The party’s main TV channel (Al Manar) did the same. It dedicated a share of its programming to wishing Christians well on the day celebrating of the birth of Christ. Moreover, its news bulletins included positive media coverage of Christmas celebrations. They highlighted Hezbollah’s participation in these celebrations through talks on the place of Jesus, the son of Mary, in Islam.
It is true that these programs emphasized the use of the terms “Prophet Jesus” or “God’s spirit,” in a display of their conservatism vis-a-vis the Christian consideration of Jesus as God or the son of God. However, Hezbollah’s media intended to downplay this “ideological and religious controversy,” and instead focus on the party’s participation in the celebration of this important holiday with Christians in the East.
Even the Iranian embassy in Beirut distributed congratulation letters on the birth of “Prophet Jesus son of Mary.”
In parallel, the media of the Free Patriotic Movement (Christian), which is allied with Hezbollah, as opposed to the “Christian” Lebanese Forces and the Future Movement (Sunni), focused on providing full media coverage for Christmas in Lebanon. This year, the coverage was characterized by a focus on how the occasion coincided with the growing fears of Christians in Lebanon and across the Middle East as a whole. This has come as a result of the growing extremist Salafist power within the Arab Revolutionary Movement.
In its coverage for the holiday, the TV focused on broadcasting shots that show angry Salafist Muslims attacking a church in the Christian Ashrafieh region in the suburbs of Beirut a few years ago.
During its news bulletins, this channel also broadcasted reports showing Lebanese “Sunni Salafists” queuing up as part of their military trainings, hoisting al-Qaeda slogans above their heads. In addition, images were diffused showing Lebanese Islamist extremists exploiting their power in their stronghold, the Muslim city of Tripoli, to prevent its municipality and traders from mulching the trees of squares and shops with Christmas decorations. The extremists deemed these habits forms of “blasphemy” and forbidden “heresy” that contradicted the Islamic religion’s teachings, and pressured the municipality accordingly. Rumors were also abound about the Tripoli municipality having been pressured to reduce its Christmas decoration budget from the 30 million Lebanese lira it was in the past to only 5 million Lebanese lira.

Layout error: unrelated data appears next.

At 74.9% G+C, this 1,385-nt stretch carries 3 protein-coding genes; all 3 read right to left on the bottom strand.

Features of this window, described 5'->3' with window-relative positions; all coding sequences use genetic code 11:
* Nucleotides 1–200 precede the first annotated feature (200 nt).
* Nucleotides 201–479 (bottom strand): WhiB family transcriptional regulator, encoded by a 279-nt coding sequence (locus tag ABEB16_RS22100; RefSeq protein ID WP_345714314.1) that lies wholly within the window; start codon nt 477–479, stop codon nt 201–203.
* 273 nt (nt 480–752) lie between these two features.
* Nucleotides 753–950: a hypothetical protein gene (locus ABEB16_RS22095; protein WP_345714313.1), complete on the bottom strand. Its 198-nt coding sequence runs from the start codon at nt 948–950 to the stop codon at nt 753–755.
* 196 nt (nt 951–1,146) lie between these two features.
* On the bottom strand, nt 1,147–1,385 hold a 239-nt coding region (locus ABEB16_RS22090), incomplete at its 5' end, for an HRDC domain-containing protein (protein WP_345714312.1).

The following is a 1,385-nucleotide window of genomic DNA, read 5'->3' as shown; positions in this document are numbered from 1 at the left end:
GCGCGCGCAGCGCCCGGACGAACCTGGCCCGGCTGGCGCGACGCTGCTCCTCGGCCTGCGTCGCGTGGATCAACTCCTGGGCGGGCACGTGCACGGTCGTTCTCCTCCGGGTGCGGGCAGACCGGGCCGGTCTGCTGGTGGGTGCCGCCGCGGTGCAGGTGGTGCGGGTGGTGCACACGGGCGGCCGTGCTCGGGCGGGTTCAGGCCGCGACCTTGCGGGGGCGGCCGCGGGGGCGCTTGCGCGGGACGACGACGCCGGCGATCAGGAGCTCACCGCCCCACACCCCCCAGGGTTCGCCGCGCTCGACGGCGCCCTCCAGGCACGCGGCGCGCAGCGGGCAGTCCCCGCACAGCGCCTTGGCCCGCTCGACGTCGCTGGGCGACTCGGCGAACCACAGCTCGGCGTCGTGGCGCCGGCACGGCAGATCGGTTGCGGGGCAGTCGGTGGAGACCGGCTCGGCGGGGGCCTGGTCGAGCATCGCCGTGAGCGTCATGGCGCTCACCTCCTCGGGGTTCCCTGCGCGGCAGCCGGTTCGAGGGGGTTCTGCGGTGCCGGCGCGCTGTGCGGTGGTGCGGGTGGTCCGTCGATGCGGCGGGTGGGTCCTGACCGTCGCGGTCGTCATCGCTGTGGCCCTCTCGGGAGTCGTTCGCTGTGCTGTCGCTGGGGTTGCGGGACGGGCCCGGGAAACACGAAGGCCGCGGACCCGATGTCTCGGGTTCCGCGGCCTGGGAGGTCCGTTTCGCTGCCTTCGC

Extreme Salafist Sheikh Omar Bakri Fostock fed the aforementioned TV campaign and called on Muslims not to participate in celebrating this holiday with their Christian national counterparts because Islam considers such celebrations “heresy.”
Remarkably, this is the first time that the Christmas celebration is proposed as an internal controversial issue in Lebanon. As historian Kamal Saliba says, Lebanon, which is “a home with many rooms (confessional and religious),” has the habit of Christians and Muslims sharing both religious occasions.
The unprecedented environment which prevailed over Lebanon this year indicates that the country is changing and that the forgiving “coexistence formula” that dictates relations between its confessions and religions will be influenced now more than ever by the new climate in the region. A structural transformation is taking place and is characterized by the eminent presence of Islamic movements in the Arab Popular Movement, which are taking over at the expense of other liberal, secular and civil forces. The cultural emergence of Islamic Arabs of all sects in Egypt, Libya, Tunisia, Yemen, and lately in Syria, from the abyss of jails to the ranks of power constitutes a historic shift which will definitely leave its deep marks on Lebanese society, and on the tolerant cultural, political and religious thought that prevails within it.
Rabla, a Christian town on the Syrian-Lebanese border, home to around 12,000 Lebanese and Syrian citizens, is considered a small sample reflecting the “new threat” emphasized by the Lebanese media on Christmas this year. The town was besieged by religious extremist groups more than once during the Syrian crisis, and it has lately decided to defend itself by forming popular committees of Christian youths. The purpose is not necessarily to defend the regime as much as it is a reflection of fears regarding the controlling power extremist Islamic currents have exerted over the resistance at large.
In the face of this clear looming risk, various Lebanese factions are thinking hard about a solution. However, the Lebanese Christians are divided, and the Shiite Hezbollah is for its part trying to invest in Christian fears of the rise of the Salafist movement within the Sunni Muslims in Lebanon. The purpose of the Hezbollah here is to lure the Christians into a political coalition with it, based on the necessity of unity between minorities in the region facing the absolutely annihilative Sunni Islamic giant.
Recently, when the Roman Pope visited Lebanon, the purpose was to apply a church saying that states, “The shepherd must stand beside his parish in tough times.” Moreover, the Pope raised the slogan calling for a “Loving partnership with Muslims.” In general, he wanted to boost the morale of the Christians of Lebanon and across the Middle East. However, the incidents that surrounded the Christmas celebrations in Lebanon this year make clear that the occasion won’t announce “the birth of Christ” alone, but also usher in the “birth of new worrying circumstances” for Lebanon and the East.